Tips to get back on that proverbial horse

I was ten years old, learning how to ride a horse at camp. The key difference between western and eastern style riding, I was finding out very quickly, was posting while trotting. In western riding, you kind of just held on for dear life while bouncing around. In eastern riding, I had to figure out how to rise halfway up in my seat and then go down, in rhythm with the horse. “Just don’t overthink it," the well-meaning counselor said to me. Little did she know that those words would just cause me to overthink it even more. I ended up trying so hard to sync up with the horse that I leaned too far to the side and slid right off. It all happened so fast that I was stunned. 'I was trying to do everything right,' I silently screamed inside my head, as I fought back tears. You can guess what my counselor said to me next, right? “It’s okay, Julie. You’ve just got to get back on that horse now!”

I love the feeling of setting goals and intentions. It can be around New Years, a new month, a new season, a new project, a new hobby - you name it. Whenever I start something, I feel amazing. For the first full week and a half to be precise I am on fire, and nothing can stop me.

Until life inevitably does. I get a migraine headache, or someone needs my help, or I’m just too tired, and I don’t do whatever I said I was going to do every day. Suddenly, I’m filled with self-loathing, up to my neck in guilt, and I’m wallowing in my bed, watching reruns of Grey’s Anatomy. That’s alright, you won’t get any judgment from me. I know we’ve all been there. That’s why I want to offer you a few tips on how to get back on that proverbial horse when you’ve been bucked off (or you just slid off gradually like I did).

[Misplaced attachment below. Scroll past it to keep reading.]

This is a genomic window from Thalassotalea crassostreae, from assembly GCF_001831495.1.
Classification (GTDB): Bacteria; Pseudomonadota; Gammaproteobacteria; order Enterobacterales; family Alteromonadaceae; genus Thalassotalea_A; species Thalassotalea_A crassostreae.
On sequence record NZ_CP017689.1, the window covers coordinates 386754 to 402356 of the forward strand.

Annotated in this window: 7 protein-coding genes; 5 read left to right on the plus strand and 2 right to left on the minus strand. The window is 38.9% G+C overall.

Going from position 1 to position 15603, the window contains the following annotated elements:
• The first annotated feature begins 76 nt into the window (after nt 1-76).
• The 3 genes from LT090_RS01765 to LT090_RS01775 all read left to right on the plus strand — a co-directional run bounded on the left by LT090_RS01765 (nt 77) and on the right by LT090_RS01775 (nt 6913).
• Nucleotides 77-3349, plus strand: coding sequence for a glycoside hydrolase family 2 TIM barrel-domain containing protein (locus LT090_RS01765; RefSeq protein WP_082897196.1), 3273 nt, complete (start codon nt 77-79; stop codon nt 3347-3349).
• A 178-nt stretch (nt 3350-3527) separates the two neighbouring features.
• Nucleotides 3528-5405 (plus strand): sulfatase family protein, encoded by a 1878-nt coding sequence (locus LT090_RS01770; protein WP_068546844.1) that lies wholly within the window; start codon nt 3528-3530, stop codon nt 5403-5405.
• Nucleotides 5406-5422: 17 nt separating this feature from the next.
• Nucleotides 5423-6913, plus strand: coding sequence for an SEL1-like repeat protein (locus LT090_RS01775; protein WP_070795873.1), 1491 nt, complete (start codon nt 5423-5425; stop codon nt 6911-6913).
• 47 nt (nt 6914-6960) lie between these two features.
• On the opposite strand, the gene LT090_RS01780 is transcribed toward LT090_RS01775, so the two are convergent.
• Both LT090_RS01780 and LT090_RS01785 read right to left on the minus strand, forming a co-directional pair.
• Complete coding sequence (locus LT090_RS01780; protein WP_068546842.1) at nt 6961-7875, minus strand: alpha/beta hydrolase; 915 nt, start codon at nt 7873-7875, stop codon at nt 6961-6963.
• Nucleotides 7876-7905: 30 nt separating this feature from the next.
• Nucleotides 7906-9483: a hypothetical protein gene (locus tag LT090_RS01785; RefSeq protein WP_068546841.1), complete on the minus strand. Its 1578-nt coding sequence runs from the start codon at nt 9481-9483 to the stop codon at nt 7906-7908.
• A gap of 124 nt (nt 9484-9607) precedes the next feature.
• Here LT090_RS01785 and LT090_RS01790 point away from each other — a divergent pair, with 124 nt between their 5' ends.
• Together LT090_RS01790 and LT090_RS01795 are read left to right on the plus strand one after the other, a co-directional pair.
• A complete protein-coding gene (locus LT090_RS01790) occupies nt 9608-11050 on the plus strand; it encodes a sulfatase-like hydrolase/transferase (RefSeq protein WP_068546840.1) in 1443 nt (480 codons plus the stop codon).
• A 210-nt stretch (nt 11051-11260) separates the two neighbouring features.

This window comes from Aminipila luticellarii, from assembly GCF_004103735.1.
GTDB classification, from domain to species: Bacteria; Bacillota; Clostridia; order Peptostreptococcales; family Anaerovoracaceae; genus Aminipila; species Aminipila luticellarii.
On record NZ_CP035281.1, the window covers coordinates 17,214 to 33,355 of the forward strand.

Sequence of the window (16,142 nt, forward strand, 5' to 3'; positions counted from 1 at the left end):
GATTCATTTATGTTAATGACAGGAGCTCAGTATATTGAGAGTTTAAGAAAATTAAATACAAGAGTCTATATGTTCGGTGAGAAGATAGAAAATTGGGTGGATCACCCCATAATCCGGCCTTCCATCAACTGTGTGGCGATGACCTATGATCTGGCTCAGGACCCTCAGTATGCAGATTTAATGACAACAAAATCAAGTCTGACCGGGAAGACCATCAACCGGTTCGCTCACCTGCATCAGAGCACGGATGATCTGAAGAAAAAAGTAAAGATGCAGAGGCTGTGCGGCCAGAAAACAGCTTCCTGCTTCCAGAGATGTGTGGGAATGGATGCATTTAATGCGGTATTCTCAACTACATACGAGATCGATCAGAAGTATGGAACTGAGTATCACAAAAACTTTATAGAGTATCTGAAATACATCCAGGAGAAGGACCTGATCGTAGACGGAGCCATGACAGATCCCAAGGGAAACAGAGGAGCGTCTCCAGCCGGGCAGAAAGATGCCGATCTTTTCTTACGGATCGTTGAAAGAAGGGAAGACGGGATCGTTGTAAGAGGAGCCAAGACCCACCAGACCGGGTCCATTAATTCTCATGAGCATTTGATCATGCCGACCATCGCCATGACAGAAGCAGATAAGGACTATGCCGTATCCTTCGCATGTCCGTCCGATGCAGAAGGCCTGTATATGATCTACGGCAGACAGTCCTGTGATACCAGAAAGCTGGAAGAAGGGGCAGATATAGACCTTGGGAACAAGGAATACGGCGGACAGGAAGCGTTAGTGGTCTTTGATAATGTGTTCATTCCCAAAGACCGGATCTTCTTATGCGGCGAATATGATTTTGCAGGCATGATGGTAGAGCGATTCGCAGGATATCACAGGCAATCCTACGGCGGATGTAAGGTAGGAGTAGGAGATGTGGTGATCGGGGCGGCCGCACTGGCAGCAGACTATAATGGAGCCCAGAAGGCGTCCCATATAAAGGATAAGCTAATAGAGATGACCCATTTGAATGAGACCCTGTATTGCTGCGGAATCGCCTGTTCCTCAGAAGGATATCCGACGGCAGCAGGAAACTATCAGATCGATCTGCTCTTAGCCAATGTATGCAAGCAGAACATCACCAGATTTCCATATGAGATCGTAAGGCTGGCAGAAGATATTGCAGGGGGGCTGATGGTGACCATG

·      Eliminate the shame, self-loathing, and guilt. For me, that’s the toughest part when I don’t follow through on something I said I would do. That shame, self-loathing, and guilt keeps me panicked and pinned down, unable to move forward. Once I let go and accept the fact that things didn’t work out as well as I had hoped they would, I can move forward.

·      Write it down. Whatever you’re feeling, just write it all down. Don’t worry about how it looks, how it sounds, or how mortified you would feel if anyone read it. Just write it all down, and then crumple, rip, or burn that piece of paper (if you can do it safely). Once you’ve gotten out your emotions about your setback, you can move on.

·      Take a very small action. For me, sometimes it starts with a very small piece of whatever I wanted to accomplish. Instead of telling yourself you’re useless until you write that novel, try writing a page. Instead of saying you just need to run that marathon, try running a mile. You get it. Little actions propel you forward, and big to-do lists can be stifling.

·      Be gentle with yourself. Look, I know you really want to beat yourself up right now, but trust me (I know from experience) it won’t actually help. You already know that you didn’t reach your goal. Don’t belabor the point, alright?

Once I got over my shame and disappointment that I couldn’t trot perfectly on my first try, I did get back on that horse, with one simple goal: to stay on this time. I’m proud to say that not only did I stay on, but once I was focusing my attention elsewhere, my camp counselor called out, “Nice posting, Julie!”